by | Nov 21, 2008 | Detroit Free Press | 0 comments

LAKELAND, Fla. — The good news is, Willie Hernandez has rediscovered the strike zone.

The bad news is he was only standing six inches away and it wasn’t a baseball.

It was a bucket of ice water. A large bucket of ice water. He threw it on my head.

I should explain.

I had just arrived at the Tigers’ spring training camp Wednesday from the Winter Olympics in Calgary. I was talking in the clubhouse with pitcher Frank Tanana. And the next thing I know, I am drenched. All over. And Willie is walking away, saying, “Take that, bleeper-bleeper!”

I kept my cool. That wasn’t hard to do, since ice cubes were running down my neck. But I did have a few questions.

Like: Why did Willie do it? It could be because he heard me talking about the Winter Olympics, and wanted to create the proper atmosphere.

It could be because I was sweating, and a concerned Willie wanted to cool me off.

Or it could be because Willie Hernandez is an immature, hot- headed ball player who is carrying a grudge over a column that is 11 months old and figures he doesn’t have to account for his actions when he’s in the clubhouse.

Any one of those three.

But back to the story.

I continued my conversation with Tanana, who, understandably, had moved a few steps back. And then I left to get a dry shirt. When I returned, several reporters asked me what happened and I told them: I had not said a word to Willie in five months. I had not laid eyes on Willie in five months. Perhaps, this was a new way of saying hello. Quote, booing draw curses

“Is he mad at you?” the question came.

“I don’t know,” I said. I do know that last year, Hernandez was upset with a column that appeared April 20, in which he said: “Bleep the fans. I don’t give a bleep about the fans. . . . I don’t care if you write it. The way they treat me? Bleep them.”

Now. Willie knows he said this. He admits he said it. Besides, I have it on tape. I even asked him three or four times if he was sure he wanted to be quoted that way. He said he didn’t care. When the column came out, suddenly he cared.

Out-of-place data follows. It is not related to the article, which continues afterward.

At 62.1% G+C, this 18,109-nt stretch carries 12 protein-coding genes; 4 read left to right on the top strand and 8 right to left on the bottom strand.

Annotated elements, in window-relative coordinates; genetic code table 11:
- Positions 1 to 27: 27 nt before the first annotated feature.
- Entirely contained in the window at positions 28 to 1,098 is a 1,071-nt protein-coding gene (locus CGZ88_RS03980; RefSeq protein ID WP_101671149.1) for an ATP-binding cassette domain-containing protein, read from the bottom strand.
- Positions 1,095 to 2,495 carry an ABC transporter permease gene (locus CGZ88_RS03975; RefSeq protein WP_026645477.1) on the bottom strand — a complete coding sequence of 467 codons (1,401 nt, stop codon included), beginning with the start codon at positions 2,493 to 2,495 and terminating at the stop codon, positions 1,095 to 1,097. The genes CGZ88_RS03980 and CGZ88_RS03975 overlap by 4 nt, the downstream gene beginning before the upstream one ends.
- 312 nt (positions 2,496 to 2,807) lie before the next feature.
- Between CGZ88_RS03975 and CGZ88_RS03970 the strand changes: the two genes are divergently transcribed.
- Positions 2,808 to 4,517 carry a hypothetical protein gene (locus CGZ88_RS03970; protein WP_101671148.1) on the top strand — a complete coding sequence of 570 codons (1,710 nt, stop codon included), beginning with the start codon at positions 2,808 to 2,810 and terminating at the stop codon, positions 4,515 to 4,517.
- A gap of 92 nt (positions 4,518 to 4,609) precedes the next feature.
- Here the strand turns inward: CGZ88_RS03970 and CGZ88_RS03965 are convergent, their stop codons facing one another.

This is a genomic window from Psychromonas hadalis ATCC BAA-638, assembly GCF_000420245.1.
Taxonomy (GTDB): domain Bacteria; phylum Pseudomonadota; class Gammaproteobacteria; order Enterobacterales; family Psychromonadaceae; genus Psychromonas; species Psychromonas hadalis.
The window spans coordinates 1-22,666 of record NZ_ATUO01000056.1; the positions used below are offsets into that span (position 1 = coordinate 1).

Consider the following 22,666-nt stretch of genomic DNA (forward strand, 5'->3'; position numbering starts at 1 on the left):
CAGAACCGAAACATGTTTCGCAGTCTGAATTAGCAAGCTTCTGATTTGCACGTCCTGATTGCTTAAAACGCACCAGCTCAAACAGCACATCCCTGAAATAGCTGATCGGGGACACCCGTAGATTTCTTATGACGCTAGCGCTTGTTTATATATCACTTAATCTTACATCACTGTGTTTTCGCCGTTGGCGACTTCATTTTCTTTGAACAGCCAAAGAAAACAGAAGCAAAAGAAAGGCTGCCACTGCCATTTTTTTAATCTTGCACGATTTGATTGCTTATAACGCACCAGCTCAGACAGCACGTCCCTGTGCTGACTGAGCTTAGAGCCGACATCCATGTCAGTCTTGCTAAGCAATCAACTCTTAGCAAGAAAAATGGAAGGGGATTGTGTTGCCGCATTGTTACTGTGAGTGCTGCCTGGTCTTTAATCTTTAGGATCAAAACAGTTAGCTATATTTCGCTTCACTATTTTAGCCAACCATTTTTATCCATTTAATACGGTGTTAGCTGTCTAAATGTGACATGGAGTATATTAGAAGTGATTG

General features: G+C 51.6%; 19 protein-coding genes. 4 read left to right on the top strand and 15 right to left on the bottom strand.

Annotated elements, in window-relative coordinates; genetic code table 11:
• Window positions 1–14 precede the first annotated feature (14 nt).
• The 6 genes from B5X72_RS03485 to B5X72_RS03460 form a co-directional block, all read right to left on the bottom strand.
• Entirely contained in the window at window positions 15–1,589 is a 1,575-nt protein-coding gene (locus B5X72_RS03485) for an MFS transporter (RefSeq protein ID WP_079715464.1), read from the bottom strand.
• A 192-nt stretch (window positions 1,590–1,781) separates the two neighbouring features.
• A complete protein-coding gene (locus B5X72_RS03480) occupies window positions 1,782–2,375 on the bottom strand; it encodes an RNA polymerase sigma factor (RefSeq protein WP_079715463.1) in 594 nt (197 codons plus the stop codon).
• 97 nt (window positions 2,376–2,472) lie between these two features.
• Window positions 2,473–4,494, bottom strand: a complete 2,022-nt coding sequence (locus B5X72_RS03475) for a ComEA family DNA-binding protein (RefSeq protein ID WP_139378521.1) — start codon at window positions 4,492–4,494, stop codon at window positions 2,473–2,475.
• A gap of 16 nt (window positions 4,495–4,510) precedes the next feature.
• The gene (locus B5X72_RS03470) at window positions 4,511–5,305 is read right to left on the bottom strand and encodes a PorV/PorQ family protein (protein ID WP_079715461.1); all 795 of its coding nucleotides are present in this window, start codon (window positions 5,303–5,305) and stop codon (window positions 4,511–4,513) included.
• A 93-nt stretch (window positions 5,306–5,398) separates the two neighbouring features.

Anyhow, in the months that followed, Willie’s pitching went sour. Fans at Tiger Stadium, who already jeered him, began booing his very entrance. By October, he was useless.

And all during that time, I barely wrote a word! Other writers ripped him up and down. Yet, for some reason, he would curse when he saw me, and I would ask him what’s wrong, and he’d curse again, and when I asked if he wanted to talk about it, he would curse again. Then one afternoon, he whacked the stereo system with a baseball bat, and I figured, OK, fine, talking isn’t that important.

And now, suddenly, I had wet underwear.

But wait. Later Wednesday, I am in the clubhouse hall, and Willie walks past me. And I’m thinking, maybe he’ll say: “I’m sorry.” Or: “I lost my head.”

Instead, he said: “I had to do it.” Throwing blame around, too

Now, on the list of all-time apologies, “I had to do it” doesn’t rank real high. Willie then yelled how I was the cause of all his problems last year. Not the home runs he gave up. Not the walks or the mush balls he threw. Me.

“You turned the fans against me!”

“Willie,” I said, “don’t you think your performances had something to do with it?”

“No. You did it! Look at my performances!”

I wanted to tell him I would, but they kept going over the right field wall. But I did not say this. What I did say was, listen, if you have something to say to me, come up and say it, like a man. Dumping a bucket of ice water on my head might get my attention, but then I’d have to leave to get clean clothes.

“I hear another bleep out of you, we’re gonna go at it!” he yelled, threatening me.

“You’ll go at it alone, Willie,” I said. And I meant it. I’ve never seen punches solve a damn thing.

And so Willie took off, cursing. I still don’t know his problem. I still can’t believe one column 11 months ago, for which he has only himself to blame
— after all, those were his words, not mine — can still upset him.

Since this happened, I have been asked many questions. A common one is:
“Why did you keep talking with Tanana?” The answer is, because we hadn’t finished our conversation. I’m not going to let a little shower ruin a nice chat.

“Why didn’t you go after Willie?” Because that would be just as childish.

“What have you learned from this incident?” Well. I would have to say this: 1) Always carry shampoo. 2) Never talk near a sink.

Frankly, I can only feel sorry for Willie. I hope the Tigers will deal with him, as they should, because you can’t have reporters constantly worrying about what’s coming over their shoulders. It’s a clubhouse, not a car wash.

But my biggest concern is not physical harm, nor embarrassment. To be honest, given his history, when I think of Willie tossing that bucket over my head, I have but one worry:

That might be his best pitch all year.


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Mitch Albom writes about running an orphanage in impoverished Port-au-Prince, Haiti, his kids, their hardships, laughs and challenges, and the life lessons he’s learned there every day.

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